Laban isn’t portrayed in the most positive light in our story. He deceives Jacob. He manipulates Jacob into working for him – and, if he had his druthers, for an indefinite period of time. Laban is jealous of Jacob’s success with his flocks and seeks to undermine him. All these cast Laban in a negative light.

But then this line appears and, suddenly, we see him differently. We now see him as a loving and protective father.


Recently, two disturbing stories have been making headlines in the news. One is of CBC radio personality Jian Ghomeshi and the other is of TV legend and comedian Bill Cosby. Both are accused of sexually violent crimes. I do not know what the courts will discover but I do know that not one, not two, not three, not four, not five, not six, not seven, but a significant number of women have stepped forward to make these accusations – and that our first reaction should not be to dismiss them but to listen to them.

Statistics Canada reports that 90% of sexual assault victims do not report the crime.[2] There are a number of reasons as to why that is the case but what’s important to note is that if 90% of these victims aren’t reporting the crime, then the crime is happening a lot more than you and I think. It also means that if eight women risk scrutiny, public and private humiliation, and a myriad of other obstacles by claiming that Jian Ghomeshi assaulted them, then they should be heard, not dismissed. It means that if twenty women risk scrutiny, public and private humiliation, and a myriad of other obstacles by claiming that Bill Cosby assaulted them, then they should be heard, not dismissed.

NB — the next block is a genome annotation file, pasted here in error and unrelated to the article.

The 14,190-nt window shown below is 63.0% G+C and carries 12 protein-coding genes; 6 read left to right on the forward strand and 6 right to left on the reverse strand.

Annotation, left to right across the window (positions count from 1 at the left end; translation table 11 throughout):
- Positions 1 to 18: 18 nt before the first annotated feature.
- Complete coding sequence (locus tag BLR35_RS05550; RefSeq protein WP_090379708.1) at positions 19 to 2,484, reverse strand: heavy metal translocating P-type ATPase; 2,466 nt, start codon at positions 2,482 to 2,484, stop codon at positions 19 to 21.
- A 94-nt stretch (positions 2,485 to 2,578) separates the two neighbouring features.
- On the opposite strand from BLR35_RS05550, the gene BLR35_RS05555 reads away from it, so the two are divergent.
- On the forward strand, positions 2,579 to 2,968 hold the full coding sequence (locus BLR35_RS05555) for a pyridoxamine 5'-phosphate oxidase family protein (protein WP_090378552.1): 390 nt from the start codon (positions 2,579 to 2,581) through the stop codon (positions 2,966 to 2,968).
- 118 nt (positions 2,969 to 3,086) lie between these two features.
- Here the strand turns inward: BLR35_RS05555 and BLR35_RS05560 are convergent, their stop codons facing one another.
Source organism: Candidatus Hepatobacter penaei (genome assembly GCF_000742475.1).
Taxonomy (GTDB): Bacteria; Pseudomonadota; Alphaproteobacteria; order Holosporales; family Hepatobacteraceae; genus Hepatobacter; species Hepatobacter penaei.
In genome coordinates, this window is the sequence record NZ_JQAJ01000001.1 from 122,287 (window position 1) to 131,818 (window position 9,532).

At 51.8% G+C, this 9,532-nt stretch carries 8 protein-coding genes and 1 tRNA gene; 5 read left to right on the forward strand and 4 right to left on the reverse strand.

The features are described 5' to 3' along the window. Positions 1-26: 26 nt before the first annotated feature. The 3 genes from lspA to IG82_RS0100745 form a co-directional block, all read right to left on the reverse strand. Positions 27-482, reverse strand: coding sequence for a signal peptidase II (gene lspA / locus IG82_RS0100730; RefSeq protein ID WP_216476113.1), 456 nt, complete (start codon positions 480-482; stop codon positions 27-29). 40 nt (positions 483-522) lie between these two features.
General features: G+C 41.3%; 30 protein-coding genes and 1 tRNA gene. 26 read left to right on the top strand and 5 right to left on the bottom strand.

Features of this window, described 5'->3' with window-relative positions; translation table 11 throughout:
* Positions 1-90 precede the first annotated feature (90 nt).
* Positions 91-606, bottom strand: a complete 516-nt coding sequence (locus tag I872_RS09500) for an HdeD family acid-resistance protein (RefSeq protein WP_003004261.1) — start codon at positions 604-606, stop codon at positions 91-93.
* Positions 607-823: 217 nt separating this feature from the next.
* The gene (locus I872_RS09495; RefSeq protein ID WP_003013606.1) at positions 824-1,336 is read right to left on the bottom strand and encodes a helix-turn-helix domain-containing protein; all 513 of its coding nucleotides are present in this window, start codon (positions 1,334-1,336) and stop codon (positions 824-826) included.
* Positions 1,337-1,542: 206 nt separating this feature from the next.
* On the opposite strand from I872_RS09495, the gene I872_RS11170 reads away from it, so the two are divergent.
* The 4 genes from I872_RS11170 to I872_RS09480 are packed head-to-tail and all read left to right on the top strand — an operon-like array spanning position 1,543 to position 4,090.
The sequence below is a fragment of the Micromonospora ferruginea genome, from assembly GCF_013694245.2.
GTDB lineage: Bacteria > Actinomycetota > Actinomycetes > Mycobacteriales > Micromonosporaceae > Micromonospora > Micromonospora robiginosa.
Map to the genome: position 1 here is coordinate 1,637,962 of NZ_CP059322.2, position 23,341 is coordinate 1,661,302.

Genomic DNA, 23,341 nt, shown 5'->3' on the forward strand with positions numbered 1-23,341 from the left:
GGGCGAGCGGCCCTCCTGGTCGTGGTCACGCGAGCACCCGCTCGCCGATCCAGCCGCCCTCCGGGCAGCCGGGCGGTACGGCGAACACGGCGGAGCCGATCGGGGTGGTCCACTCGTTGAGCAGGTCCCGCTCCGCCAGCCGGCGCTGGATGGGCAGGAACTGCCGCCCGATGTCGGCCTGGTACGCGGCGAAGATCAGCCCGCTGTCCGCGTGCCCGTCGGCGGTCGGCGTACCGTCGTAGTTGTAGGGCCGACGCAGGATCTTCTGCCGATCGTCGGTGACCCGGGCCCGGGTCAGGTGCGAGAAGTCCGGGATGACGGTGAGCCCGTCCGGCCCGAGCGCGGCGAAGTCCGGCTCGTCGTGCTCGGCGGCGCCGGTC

When we hear the accusations against these stars, we think of the stars. When the Jian Ghomeshi news began hitting the airwaves and the internet, many people – not all – were confused and sided immediately with Ghomeshi. We know Ghomeshi. We hear him on the radio. We think he’s smart. We enjoy him. We like him.

And for years, people dismissed the accusations circling Bill Cosby. Why? Bill Cosby is beloved. He is a brilliant comedian. He’s a pioneer. His humour is clean. His persona is wholesome. On TV, he played an exemplary father and member of society. He was a role model. Surely, then, his accuser must be lying, people thought. And now we learn that it isn’t one accuser but twenty.


When it takes decades before people start believing women who are claiming they’ve been assaulted, there’s a problem. When we harbour disparaging thoughts about women who claim they’ve been sexually assaulted, there’s a problem. When it takes multiple victims to make us begin to think that a woman is telling the truth, it means that more women are being victimized and that there’s a problem. When 90% of sexual assault victims do not report the crimes committed against them, there’s a problem. And the problem is with our society, with us.

We, and I mean men, are failing women. Men are failing to listen to women. Men are failing to protect women. Men are failing to validate women. Men are failing to see that Laban was on to something. Men are failing to see that these jokes about dating their daughters are not just about their daughters – but about everyone’s daughters.

And once we get that every woman is someone’s daughter, we don’t need an application. We don’t need eight simple rules. We don’t need ten rules. No, we need to take a page out of Laban’s book and understand that there is really just one rule:

Do not ill-treat my daughters… remember, God Himself will be witness.

Shabbat Shalom.